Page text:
£10,000 to get a step on the property ladder and £2.3bn NHS Levy, funded by pensioners.
The Intergenerational Commission has produced a report which proposes to enhance the prospects of the younger generations and better fund the NHS and our social care system.
The proposal is to introduce a ‘citizen’s inheritance payment’ of £10,000 for all 25 year olds. The payment will have restricted uses, being to provide the recipient with a deposit for a property or to provide vital capital to invest in a new business.
The £10,000, if introduced would be financed by replacing Inheritance Tax with a new lifetime receipts tax. This would tackle widespread avoidance of Inheritance Tax and the tax would be payable by the recipients, rather than the estate. Such a receipts based gift tax does operate in other parts of the world, France for example and its introduction here has been mused by government in the past.
Property Tax Proposals
In addition, the Intergenerational Commission’s report proposes halving Stamp Duty Land Tax for first-time buyers (but not those who own multiple properties) and offering a Capital Gains Tax cut for selling properties to first-time buyers. The intention of both these moves would be to put first-time buyers in a much stronger position in the housing market. With ever increasing house prices, for many the only hope of owning their own home is to turn to the bank of mum and dad or to accept they will be long term renters. This provision could offer the hope of securing a property deposit however there will of course be those who just miss out on qualifying for the payment by virtue of their age, fairness in any system to be introduced will need to be addressed.
Equalising the generations
In order to further assist the younger generations, the following further recommendations were made:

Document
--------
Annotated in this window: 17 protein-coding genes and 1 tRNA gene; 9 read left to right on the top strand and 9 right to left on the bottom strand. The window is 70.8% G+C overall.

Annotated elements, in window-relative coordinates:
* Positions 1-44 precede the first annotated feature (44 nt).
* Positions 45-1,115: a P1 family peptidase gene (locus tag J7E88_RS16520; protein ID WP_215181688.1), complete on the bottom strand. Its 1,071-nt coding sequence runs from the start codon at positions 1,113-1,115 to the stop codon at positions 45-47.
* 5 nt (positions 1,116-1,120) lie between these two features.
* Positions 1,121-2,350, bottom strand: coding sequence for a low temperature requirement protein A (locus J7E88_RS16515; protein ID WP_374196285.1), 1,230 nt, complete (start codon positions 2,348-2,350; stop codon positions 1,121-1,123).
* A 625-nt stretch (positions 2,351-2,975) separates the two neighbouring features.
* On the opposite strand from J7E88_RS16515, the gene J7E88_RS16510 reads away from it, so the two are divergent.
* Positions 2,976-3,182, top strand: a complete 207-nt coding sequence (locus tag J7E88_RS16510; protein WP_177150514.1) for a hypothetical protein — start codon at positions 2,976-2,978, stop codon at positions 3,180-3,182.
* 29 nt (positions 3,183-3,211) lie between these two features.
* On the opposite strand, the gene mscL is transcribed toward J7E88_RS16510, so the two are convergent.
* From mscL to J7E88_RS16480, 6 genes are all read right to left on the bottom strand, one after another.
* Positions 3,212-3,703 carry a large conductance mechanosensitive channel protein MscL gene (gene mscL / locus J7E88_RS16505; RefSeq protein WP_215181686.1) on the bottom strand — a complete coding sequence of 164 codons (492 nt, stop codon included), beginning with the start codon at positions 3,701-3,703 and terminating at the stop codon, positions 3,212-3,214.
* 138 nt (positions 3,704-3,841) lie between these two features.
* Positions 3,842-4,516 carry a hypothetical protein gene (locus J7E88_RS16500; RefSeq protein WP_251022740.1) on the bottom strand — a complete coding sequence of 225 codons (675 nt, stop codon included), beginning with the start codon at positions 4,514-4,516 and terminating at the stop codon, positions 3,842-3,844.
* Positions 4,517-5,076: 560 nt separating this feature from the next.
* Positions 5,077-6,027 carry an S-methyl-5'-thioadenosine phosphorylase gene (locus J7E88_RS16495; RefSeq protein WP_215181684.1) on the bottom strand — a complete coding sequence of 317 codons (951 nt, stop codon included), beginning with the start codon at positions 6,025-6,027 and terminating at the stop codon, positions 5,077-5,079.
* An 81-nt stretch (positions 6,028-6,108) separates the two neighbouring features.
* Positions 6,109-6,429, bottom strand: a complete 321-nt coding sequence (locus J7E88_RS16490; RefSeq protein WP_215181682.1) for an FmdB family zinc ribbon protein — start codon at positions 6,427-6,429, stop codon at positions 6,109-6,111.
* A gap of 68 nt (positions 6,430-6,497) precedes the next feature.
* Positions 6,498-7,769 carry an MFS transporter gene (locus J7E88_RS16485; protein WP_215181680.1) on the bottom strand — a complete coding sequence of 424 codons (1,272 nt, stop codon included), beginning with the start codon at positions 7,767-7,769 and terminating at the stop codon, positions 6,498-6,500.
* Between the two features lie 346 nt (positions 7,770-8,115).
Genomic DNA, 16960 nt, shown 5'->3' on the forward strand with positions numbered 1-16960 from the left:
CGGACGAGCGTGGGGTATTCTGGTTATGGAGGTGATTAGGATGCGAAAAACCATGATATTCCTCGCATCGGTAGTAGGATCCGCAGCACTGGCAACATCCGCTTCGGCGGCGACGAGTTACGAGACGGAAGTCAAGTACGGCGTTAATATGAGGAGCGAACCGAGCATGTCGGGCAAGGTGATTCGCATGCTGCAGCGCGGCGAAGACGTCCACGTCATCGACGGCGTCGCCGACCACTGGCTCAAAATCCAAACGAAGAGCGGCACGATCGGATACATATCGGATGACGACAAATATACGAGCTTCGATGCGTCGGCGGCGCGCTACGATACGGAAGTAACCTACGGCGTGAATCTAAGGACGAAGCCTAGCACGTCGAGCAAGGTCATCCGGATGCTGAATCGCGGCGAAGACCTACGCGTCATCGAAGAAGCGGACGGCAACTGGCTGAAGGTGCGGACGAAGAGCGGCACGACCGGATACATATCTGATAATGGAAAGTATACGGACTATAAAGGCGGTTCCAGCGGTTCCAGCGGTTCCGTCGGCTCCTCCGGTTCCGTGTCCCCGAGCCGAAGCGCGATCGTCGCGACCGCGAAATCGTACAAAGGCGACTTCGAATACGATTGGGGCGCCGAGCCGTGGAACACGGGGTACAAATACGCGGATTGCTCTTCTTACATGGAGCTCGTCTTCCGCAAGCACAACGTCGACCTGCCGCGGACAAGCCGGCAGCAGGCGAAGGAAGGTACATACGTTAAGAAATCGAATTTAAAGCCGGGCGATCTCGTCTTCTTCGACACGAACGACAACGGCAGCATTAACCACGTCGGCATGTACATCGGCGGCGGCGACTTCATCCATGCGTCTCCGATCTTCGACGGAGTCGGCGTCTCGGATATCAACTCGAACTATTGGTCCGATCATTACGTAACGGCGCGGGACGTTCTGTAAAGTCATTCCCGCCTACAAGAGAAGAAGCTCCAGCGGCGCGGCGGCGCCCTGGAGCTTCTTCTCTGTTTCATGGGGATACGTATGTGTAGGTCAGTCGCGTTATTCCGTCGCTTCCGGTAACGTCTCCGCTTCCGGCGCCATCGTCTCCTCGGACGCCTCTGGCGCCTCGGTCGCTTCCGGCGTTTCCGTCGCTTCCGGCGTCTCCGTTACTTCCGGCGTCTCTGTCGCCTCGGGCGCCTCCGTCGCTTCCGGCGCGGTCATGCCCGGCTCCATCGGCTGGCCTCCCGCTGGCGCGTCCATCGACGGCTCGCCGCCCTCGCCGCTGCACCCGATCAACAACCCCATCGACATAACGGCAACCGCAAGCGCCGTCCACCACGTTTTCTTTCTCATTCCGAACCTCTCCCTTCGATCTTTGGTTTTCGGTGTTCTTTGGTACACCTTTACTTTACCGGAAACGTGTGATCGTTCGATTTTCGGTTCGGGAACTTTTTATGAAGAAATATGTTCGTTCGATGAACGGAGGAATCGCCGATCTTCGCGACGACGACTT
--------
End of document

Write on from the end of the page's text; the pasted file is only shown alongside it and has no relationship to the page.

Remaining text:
- Introducing indeterminate tenancies.
- Providing rent stability with a three year ‘light touch’ policy.
- Regular contracts for zero hour’s contract workers.
The health and care needs of the elderly were also addressed and proposals were made to help improve the health and social care packages for older people. These include:
- Introducing a £2.3bn NHS levy to improve NHS finances. Rather than raising NICs for working age people it will be funded by introducing an additional charge to National Insurance contributions on people in employment and self-employed who are over the State Pension age.
- A further funding boost could be achieved by replacing council tax with a progressive property tax, where payments would be deferred for those families who are asset-rich but income-poor. A new model for the provision of care should also include a contribution towards their care for those who can afford it, subject to strict limits.
In spite of a growth in the economy of 15% over the last 15 years, these recommendations are determined by research which indicates that there is no difference between the disposable incomes of millennials aged thirty and the generation before them at the same age.
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Posted: May 24th, 2018